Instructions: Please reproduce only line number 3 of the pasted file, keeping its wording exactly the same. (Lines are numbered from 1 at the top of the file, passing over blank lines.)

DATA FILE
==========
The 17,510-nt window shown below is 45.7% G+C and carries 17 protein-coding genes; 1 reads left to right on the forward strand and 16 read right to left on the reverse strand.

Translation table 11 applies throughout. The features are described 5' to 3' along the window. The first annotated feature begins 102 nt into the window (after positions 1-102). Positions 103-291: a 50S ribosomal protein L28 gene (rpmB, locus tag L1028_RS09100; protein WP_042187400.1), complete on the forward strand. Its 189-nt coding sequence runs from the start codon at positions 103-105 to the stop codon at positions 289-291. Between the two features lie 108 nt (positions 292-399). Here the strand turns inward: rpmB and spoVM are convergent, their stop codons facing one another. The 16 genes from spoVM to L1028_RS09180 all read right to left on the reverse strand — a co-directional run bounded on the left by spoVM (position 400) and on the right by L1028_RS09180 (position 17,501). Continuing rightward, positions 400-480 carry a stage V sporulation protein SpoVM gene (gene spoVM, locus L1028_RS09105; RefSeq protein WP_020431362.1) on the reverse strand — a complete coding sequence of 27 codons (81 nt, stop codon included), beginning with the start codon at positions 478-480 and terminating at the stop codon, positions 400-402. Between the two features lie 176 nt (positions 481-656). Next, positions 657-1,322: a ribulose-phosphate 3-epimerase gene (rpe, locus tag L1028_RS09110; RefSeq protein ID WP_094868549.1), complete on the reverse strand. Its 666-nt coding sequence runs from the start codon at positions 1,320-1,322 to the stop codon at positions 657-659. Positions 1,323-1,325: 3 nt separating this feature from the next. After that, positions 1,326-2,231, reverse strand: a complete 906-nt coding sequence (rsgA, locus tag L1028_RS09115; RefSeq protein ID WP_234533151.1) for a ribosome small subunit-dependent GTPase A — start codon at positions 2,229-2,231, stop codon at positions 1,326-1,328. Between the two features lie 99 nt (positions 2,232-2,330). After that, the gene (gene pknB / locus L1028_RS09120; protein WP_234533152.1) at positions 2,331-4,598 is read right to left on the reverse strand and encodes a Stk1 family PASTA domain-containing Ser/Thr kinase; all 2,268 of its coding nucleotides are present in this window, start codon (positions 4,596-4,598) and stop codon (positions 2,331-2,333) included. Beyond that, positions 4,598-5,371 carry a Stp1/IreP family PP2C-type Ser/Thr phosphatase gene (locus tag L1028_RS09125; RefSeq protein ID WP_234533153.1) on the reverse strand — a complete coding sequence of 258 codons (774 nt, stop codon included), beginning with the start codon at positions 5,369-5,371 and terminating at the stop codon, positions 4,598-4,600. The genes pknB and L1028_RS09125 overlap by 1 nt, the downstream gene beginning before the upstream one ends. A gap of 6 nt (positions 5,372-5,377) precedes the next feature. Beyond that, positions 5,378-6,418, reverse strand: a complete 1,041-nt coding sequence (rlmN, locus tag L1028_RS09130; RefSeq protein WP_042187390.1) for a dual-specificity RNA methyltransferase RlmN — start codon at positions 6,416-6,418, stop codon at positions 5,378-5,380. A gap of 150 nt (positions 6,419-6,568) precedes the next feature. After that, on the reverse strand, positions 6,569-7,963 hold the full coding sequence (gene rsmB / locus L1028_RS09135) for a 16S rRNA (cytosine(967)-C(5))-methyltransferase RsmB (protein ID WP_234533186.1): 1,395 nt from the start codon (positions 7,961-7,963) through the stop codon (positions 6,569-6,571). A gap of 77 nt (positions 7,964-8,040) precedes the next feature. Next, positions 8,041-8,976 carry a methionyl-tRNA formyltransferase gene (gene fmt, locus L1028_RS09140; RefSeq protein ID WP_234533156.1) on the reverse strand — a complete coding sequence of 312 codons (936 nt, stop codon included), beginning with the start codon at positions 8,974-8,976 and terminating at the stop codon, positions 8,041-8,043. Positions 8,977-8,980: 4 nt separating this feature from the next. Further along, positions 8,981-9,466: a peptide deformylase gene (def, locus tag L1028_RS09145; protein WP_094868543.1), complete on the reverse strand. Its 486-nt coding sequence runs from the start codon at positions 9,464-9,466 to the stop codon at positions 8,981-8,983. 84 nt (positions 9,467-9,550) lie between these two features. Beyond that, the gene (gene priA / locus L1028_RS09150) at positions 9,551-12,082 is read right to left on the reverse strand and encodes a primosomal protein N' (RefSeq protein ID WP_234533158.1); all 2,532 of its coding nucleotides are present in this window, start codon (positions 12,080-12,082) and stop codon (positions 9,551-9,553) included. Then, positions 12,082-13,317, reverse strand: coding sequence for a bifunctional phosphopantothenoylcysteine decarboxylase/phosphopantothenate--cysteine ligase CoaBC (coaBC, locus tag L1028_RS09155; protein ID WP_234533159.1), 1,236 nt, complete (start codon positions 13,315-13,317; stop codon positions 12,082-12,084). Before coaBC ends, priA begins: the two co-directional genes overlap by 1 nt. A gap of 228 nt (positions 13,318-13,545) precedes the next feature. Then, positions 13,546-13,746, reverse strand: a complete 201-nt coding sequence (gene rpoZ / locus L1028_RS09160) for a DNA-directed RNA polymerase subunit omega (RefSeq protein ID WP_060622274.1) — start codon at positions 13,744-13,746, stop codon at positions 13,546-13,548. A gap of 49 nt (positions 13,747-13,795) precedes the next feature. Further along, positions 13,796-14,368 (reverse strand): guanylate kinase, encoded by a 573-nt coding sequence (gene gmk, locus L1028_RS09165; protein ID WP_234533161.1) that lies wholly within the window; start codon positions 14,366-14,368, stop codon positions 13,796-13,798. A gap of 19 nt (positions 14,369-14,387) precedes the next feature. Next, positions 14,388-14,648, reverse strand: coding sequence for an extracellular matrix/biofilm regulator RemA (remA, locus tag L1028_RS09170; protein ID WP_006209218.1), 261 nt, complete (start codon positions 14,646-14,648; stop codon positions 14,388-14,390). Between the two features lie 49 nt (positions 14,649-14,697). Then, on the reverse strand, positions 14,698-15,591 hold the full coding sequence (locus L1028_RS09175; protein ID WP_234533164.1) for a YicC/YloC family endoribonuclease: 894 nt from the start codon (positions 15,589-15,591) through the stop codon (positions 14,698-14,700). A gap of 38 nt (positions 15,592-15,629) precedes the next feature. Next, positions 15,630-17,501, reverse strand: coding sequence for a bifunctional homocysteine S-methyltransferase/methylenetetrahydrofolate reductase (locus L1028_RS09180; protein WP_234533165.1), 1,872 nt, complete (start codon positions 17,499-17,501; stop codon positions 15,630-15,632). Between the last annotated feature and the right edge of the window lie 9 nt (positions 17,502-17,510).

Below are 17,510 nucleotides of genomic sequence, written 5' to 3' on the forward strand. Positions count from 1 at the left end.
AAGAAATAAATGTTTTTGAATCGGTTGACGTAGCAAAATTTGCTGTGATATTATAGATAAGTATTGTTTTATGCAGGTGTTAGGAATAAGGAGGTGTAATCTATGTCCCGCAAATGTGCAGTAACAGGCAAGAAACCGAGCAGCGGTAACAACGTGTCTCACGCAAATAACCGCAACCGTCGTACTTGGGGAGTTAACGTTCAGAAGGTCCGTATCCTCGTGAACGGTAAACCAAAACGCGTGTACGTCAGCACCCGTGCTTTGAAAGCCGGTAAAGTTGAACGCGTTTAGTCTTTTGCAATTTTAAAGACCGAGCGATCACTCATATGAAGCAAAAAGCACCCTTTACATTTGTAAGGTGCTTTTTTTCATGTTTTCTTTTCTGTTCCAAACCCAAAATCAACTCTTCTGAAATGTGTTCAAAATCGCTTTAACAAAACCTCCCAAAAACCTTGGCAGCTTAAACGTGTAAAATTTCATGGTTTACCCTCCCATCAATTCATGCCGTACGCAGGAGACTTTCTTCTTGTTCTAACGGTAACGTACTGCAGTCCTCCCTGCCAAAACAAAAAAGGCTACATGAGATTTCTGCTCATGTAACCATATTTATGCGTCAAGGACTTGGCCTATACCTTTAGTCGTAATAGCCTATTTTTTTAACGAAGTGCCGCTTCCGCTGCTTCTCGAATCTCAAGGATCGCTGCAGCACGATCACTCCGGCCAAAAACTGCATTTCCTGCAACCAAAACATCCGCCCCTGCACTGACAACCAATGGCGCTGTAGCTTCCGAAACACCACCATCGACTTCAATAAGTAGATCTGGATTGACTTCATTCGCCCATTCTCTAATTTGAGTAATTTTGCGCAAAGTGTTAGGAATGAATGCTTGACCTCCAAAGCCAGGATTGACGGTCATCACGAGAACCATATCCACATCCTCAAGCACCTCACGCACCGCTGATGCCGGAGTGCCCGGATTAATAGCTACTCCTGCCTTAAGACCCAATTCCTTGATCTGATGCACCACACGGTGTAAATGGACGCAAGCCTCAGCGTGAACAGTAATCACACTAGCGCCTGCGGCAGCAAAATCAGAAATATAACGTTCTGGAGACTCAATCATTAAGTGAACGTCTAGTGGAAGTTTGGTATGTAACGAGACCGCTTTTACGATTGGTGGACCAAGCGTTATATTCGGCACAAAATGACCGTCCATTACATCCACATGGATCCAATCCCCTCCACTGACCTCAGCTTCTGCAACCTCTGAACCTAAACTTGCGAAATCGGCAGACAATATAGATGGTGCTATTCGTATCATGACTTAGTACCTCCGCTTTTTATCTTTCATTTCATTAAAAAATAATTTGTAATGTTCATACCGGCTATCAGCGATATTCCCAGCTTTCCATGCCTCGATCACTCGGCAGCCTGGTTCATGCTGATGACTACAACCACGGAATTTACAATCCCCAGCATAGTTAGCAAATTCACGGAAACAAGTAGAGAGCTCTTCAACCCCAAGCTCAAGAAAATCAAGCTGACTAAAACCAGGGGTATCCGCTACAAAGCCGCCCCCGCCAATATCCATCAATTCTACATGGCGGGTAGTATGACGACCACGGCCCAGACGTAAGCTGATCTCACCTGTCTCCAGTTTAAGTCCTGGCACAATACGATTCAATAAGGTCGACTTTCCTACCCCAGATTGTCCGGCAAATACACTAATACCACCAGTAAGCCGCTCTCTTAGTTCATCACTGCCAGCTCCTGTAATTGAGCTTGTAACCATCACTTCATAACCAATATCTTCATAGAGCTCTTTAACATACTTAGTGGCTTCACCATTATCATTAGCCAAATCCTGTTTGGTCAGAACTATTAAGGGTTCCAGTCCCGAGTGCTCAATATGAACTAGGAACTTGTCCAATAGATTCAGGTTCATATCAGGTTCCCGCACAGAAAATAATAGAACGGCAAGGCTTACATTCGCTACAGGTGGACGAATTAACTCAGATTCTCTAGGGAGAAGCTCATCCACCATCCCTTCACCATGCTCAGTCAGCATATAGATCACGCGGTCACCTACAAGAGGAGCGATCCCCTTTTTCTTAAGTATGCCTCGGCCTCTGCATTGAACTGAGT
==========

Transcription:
Below are 17,510 nucleotides of genomic sequence, written 5' to 3' on the forward strand. Positions count from 1 at the left end.